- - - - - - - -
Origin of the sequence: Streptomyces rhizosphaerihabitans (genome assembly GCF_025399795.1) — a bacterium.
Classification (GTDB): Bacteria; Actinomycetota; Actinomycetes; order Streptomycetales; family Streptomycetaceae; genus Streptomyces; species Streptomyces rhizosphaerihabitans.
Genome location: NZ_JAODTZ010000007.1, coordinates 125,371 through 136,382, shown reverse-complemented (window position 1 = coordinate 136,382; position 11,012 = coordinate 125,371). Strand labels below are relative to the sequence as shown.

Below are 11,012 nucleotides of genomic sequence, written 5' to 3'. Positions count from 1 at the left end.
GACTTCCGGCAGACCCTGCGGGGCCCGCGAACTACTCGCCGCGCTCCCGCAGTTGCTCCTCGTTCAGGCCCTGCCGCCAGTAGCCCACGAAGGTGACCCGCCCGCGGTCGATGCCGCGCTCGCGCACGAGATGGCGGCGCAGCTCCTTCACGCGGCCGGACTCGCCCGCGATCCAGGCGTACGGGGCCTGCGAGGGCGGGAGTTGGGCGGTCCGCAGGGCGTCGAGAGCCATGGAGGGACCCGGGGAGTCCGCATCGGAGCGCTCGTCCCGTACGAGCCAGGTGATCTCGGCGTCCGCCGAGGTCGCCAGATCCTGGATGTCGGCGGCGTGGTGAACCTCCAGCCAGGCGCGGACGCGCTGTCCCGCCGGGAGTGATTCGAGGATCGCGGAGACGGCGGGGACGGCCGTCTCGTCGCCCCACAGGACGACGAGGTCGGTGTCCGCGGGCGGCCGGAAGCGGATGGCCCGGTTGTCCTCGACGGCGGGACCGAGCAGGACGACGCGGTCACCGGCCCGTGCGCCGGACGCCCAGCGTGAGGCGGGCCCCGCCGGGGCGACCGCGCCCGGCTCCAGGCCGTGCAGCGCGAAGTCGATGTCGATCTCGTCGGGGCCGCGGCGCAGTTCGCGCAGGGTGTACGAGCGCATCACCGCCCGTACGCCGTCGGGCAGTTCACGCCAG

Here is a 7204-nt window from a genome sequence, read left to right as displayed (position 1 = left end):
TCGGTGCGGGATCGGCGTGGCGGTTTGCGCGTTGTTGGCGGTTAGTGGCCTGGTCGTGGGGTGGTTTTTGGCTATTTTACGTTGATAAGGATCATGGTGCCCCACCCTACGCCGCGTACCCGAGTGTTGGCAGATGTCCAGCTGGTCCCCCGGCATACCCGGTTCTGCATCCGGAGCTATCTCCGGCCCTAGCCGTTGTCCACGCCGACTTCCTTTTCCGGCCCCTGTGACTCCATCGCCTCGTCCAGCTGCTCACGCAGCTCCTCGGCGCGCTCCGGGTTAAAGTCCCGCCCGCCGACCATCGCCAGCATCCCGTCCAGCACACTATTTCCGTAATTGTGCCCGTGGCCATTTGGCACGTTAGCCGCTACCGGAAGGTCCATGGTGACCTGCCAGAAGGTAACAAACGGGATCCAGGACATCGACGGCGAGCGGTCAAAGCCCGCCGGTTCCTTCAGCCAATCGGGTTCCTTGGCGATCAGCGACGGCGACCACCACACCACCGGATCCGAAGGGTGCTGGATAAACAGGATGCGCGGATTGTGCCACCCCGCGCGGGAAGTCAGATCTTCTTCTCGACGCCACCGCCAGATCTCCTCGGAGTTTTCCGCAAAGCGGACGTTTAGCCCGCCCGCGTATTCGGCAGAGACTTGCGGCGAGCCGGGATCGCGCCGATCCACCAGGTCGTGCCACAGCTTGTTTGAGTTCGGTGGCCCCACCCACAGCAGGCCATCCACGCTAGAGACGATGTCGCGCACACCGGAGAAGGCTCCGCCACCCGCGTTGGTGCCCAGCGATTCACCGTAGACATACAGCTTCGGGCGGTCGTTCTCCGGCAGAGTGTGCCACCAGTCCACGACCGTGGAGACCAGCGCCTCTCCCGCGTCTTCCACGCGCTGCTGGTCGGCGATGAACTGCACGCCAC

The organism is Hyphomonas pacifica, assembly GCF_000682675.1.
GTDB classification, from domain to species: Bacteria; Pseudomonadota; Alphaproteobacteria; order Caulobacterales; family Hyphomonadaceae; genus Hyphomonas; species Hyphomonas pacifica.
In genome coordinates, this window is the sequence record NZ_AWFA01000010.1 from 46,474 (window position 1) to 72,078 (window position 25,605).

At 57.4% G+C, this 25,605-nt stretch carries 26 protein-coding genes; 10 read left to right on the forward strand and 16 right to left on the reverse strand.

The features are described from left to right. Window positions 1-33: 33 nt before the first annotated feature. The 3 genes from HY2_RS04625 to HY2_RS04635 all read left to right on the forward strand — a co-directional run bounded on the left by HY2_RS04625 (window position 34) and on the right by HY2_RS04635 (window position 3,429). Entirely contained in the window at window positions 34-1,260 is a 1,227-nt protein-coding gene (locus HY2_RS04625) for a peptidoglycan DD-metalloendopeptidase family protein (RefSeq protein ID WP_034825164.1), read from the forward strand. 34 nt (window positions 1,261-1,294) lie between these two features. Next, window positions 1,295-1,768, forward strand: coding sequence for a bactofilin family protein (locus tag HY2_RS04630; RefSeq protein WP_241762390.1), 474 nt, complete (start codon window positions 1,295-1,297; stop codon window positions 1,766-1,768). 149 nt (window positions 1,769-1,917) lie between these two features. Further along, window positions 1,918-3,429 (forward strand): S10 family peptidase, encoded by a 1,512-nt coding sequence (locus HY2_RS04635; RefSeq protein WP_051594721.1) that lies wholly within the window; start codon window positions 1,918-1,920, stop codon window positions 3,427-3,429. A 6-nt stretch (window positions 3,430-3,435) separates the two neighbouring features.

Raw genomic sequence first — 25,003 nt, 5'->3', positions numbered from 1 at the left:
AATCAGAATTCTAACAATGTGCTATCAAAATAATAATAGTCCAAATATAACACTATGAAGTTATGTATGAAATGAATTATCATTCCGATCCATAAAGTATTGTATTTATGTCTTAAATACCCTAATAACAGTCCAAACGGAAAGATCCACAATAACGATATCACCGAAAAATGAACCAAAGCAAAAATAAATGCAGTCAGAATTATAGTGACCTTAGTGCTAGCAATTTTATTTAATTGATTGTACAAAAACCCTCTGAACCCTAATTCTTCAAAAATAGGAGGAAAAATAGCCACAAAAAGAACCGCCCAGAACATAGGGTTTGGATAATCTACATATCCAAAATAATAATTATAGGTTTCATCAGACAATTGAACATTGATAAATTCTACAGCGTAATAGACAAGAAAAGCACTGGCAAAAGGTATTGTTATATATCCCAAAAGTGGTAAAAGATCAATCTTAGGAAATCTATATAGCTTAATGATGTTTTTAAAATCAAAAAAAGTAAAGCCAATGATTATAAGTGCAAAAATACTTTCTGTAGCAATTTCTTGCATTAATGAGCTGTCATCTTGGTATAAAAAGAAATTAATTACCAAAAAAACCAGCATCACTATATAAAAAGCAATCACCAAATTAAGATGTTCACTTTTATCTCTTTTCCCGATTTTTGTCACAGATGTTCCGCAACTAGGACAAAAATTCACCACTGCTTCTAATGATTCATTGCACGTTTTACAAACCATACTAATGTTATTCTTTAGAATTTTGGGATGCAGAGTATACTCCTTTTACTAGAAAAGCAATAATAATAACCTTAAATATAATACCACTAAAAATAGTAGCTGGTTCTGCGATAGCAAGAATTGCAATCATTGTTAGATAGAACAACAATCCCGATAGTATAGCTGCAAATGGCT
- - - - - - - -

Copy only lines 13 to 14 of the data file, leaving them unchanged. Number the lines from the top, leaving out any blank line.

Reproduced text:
Raw genomic sequence first — 25,003 nt, 5'->3', positions numbered from 1 at the left:
AATCAGAATTCTAACAATGTGCTATCAAAATAATAATAGTCCAAATATAACACTATGAAGTTATGTATGAAATGAATTATCATTCCGATCCATAAAGTATTGTATTTATGTCTTAAATACCCTAATAACAGTCCAAACGGAAAGATCCACAATAACGATATCACCGAAAAATGAACCAAAGCAAAAATAAATGCAGTCAGAATTATAGTGACCTTAGTGCTAGCAATTTTATTTAATTGATTGTACAAAAACCCTCTGAACCCTAATTCTTCAAAAATAGGAGGAAAAATAGCCACAAAAAGAACCGCCCAGAACATAGGGTTTGGATAATCTACATATCCAAAATAATAATTATAGGTTTCATCAGACAATTGAACATTGATAAATTCTACAGCGTAATAGACAAGAAAAGCACTGGCAAAAGGTATTGTTATATATCCCAAAAGTGGTAAAAGATCAATCTTAGGAAATCTATATAGCTTAATGATGTTTTTAAAATCAAAAAAAGTAAAGCCAATGATTATAAGTGCAAAAATACTTTCTGTAGCAATTTCTTGCATTAATGAGCTGTCATCTTGGTATAAAAAGAAATTAATTACCAAAAAAACCAGCATCACTATATAAAAAGCAATCACCAAATTAAGATGTTCACTTTTATCTCTTTTCCCGATTTTTGTCACAGATGTTCCGCAACTAGGACAAAAATTCACCACTGCTTCTAATGATTCATTGCACGTTTTACAAACCATACTAATGTTATTCTTTAGAATTTTGGGATGCAGAGTATACTCCTTTTACTAGAAAAGCAATAATAATAACCTTAAATATAATACCACTAAAAATAGTAGCTGGTTCTGCGATAGCAAGAATTGCAATCATTGTTAGATAGAACAACAATCCCGATAGTATAGCTGCAAATGGCT